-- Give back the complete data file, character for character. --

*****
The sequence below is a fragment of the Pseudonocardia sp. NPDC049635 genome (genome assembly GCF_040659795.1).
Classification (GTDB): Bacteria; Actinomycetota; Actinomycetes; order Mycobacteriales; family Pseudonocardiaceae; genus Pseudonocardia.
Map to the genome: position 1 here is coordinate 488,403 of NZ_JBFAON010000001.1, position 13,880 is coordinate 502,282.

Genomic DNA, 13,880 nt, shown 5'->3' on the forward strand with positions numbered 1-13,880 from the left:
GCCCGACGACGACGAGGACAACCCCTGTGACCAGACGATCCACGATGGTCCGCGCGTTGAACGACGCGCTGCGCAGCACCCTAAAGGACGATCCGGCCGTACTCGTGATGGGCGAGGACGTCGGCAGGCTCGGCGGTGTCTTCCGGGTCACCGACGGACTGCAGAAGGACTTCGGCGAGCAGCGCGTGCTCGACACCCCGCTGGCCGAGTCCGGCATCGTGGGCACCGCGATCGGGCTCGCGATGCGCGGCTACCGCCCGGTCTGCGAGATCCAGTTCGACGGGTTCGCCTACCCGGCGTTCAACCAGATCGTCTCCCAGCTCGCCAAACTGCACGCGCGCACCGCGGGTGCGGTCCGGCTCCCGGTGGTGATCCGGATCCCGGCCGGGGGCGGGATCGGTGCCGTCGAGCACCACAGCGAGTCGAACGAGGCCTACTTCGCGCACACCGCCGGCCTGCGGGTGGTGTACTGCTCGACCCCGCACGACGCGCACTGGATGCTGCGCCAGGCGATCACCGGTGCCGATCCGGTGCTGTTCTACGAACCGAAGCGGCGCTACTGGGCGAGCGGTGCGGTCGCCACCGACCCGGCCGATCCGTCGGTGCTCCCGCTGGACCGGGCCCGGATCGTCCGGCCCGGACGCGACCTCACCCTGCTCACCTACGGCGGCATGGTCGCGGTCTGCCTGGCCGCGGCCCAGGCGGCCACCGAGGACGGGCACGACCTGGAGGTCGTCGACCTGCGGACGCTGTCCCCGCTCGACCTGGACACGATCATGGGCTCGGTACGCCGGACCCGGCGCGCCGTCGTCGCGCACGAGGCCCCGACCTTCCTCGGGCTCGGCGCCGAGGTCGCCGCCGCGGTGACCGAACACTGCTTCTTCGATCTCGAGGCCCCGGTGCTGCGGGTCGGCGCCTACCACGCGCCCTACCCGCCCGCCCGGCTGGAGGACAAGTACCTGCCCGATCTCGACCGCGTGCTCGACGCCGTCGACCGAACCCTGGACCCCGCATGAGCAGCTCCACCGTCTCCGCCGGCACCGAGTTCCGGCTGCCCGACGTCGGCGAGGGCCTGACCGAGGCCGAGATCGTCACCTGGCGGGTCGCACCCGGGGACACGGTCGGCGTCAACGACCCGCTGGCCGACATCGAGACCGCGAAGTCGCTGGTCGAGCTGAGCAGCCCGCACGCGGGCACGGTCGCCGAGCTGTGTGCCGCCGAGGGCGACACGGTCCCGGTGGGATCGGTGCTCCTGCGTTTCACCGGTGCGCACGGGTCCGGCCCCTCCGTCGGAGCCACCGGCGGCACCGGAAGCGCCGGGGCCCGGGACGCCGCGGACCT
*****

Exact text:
The sequence below is a fragment of the Pseudonocardia sp. NPDC049635 genome (genome assembly GCF_040659795.1).
Classification (GTDB): Bacteria; Actinomycetota; Actinomycetes; order Mycobacteriales; family Pseudonocardiaceae; genus Pseudonocardia.
Map to the genome: position 1 here is coordinate 488,403 of NZ_JBFAON010000001.1, position 13,880 is coordinate 502,282.

Genomic DNA, 13,880 nt, shown 5'->3' on the forward strand with positions numbered 1-13,880 from the left:
GCCCGACGACGACGAGGACAACCCCTGTGACCAGACGATCCACGATGGTCCGCGCGTTGAACGACGCGCTGCGCAGCACCCTAAAGGACGATCCGGCCGTACTCGTGATGGGCGAGGACGTCGGCAGGCTCGGCGGTGTCTTCCGGGTCACCGACGGACTGCAGAAGGACTTCGGCGAGCAGCGCGTGCTCGACACCCCGCTGGCCGAGTCCGGCATCGTGGGCACCGCGATCGGGCTCGCGATGCGCGGCTACCGCCCGGTCTGCGAGATCCAGTTCGACGGGTTCGCCTACCCGGCGTTCAACCAGATCGTCTCCCAGCTCGCCAAACTGCACGCGCGCACCGCGGGTGCGGTCCGGCTCCCGGTGGTGATCCGGATCCCGGCCGGGGGCGGGATCGGTGCCGTCGAGCACCACAGCGAGTCGAACGAGGCCTACTTCGCGCACACCGCCGGCCTGCGGGTGGTGTACTGCTCGACCCCGCACGACGCGCACTGGATGCTGCGCCAGGCGATCACCGGTGCCGATCCGGTGCTGTTCTACGAACCGAAGCGGCGCTACTGGGCGAGCGGTGCGGTCGCCACCGACCCGGCCGATCCGTCGGTGCTCCCGCTGGACCGGGCCCGGATCGTCCGGCCCGGACGCGACCTCACCCTGCTCACCTACGGCGGCATGGTCGCGGTCTGCCTGGCCGCGGCCCAGGCGGCCACCGAGGACGGGCACGACCTGGAGGTCGTCGACCTGCGGACGCTGTCCCCGCTCGACCTGGACACGATCATGGGCTCGGTACGCCGGACCCGGCGCGCCGTCGTCGCGCACGAGGCCCCGACCTTCCTCGGGCTCGGCGCCGAGGTCGCCGCCGCGGTGACCGAACACTGCTTCTTCGATCTCGAGGCCCCGGTGCTGCGGGTCGGCGCCTACCACGCGCCCTACCCGCCCGCCCGGCTGGAGGACAAGTACCTGCCCGATCTCGACCGCGTGCTCGACGCCGTCGACCGAACCCTGGACCCCGCATGAGCAGCTCCACCGTCTCCGCCGGCACCGAGTTCCGGCTGCCCGACGTCGGCGAGGGCCTGACCGAGGCCGAGATCGTCACCTGGCGGGTCGCACCCGGGGACACGGTCGGCGTCAACGACCCGCTGGCCGACATCGAGACCGCGAAGTCGCTGGTCGAGCTGAGCAGCCCGCACGCGGGCACGGTCGCCGAGCTGTGTGCCGCCGAGGGCGACACGGTCCCGGTGGGATCGGTGCTCCTGCGTTTCACCGGTGCGCACGGGTCCGGCCCCTCCGTCGGAGCCACCGGCGGCACCGGAAGCGCCGGGGCCCGGGACGCCGCGGACCT